For beginning readers, it’s all about series – there are so many fantastic early chapter choices, and if your reader locks onto a series, the rush of accomplishment as they work through each book is tangible. Rachel Ignotosfsky does a terrific non-fiction set called “What’s Inside a Caterpillar Cocoon, Bird’s Nest, etc.” (Crown Books, ages 4-8).

“All the Rocks We Love” by Lisa Varchol Perron and Taylor Perron, illus. By David Scheirer (x Penguin Workshop, ages 4-8) is a beginner’s guide to geology. I howled at “The Best Worst Camp Out Ever” by Joe Cepeda (Holiday House, ages 4-8) where a father-son outing goes happily all wrong.

“The Underdogs” series, by Kate and Jol Temple, illustrated by Shiloh Gordon (Razorbill, ages 5-10) is a hilarious series about dogs investigating crime. Graphic novels are a good way to get an enthusiastic response to reading — “Plain Jane and the Mermaid” by Vera Brosgol (First Second, ages 8-12) and “Always Anthony” by Terri Libenson (Balzer & Bray, ages 8-12) are good bets. The “History Comics” series is a terrific introduction to exciting episodes in our past and “The Roanoke Colony: America’s First Mystery” by Chris Schweizer (First Second, ages 8-12) offers some good talking points for meal time.

For older kids, there has to be a good plot to keep those pages turning. “Fowl Play” by Kristin O’Donnell Tubb (HarperCollins/Katherine Tegan, ages 8-12) is a middle grade novel where a girl and her parrot solve the mystery of her uncle’s death. “The Tenth Mistake of Hank Hooperman” by Gennifer Choldenko (Penguin Random, ages 8-12) is a gripping story of a heroic boy facing outsized challenges with a precarious family situation putting him and his toddler sister at risk.

The “York” trilogy by Laura Ruby, illustrated by Dave Stevenson (Harper Collins/Walden Pond, ages 10-4) follows three genius kids in a futuristic New York who must solve puzzles hidden throughout the city that lead to danger, riches, and the secrets of their own hearts.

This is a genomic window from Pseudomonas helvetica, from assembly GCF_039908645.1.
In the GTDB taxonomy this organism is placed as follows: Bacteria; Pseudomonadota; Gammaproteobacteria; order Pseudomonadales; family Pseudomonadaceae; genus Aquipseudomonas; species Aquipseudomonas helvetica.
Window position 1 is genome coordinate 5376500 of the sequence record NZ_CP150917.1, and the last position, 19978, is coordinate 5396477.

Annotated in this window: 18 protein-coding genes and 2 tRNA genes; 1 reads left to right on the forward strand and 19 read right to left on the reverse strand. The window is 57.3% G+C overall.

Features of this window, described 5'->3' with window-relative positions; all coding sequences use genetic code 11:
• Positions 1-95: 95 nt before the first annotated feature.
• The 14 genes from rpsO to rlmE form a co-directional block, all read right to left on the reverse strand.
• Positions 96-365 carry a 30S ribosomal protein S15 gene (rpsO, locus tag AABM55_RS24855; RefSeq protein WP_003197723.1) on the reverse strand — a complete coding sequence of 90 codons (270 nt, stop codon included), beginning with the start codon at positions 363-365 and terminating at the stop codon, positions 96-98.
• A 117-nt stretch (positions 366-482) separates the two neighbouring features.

The first is “York: The Shadow Cipher” — great stuff!

“The Parker Inheritance” by Varian Johnson (Scholastic, ages 8-12) is a complex sleuth story featuring kids figuring out a town’s historical, shameful secrets over a summer. An early Newbery Award contender is “The Night War” by Kimberly Brubaker Bradley (Dial Books, ages 10 and up), a historical fiction account of World War II France and a brave girl struggling to do the right thing. Teenagers finding their family a little much over the long vacation can escape to the drama of “The Inheritance Games” series by Jennifer Lynn Barnes (Little, Brown, ages 13 and up), and “Rise” by Freya Finch (Disney, ages 12 and up), where a fledgling Valkyrie must work with her older sisters try to save her mother and accept a half-giant as their new sister. Ragnarok is nigh!

Of course, you should not miss the Friends of the Concord Free Public Library’s upcoming annual Book Sale on Saturday, June 8, from 10 a.m. to 3 p.m. on the Main Library’s front lawn. It’s a wonderful community event to support programs at CFPL, and your children can see readers of all ages finding bargains, and then filling a bag of their very own books.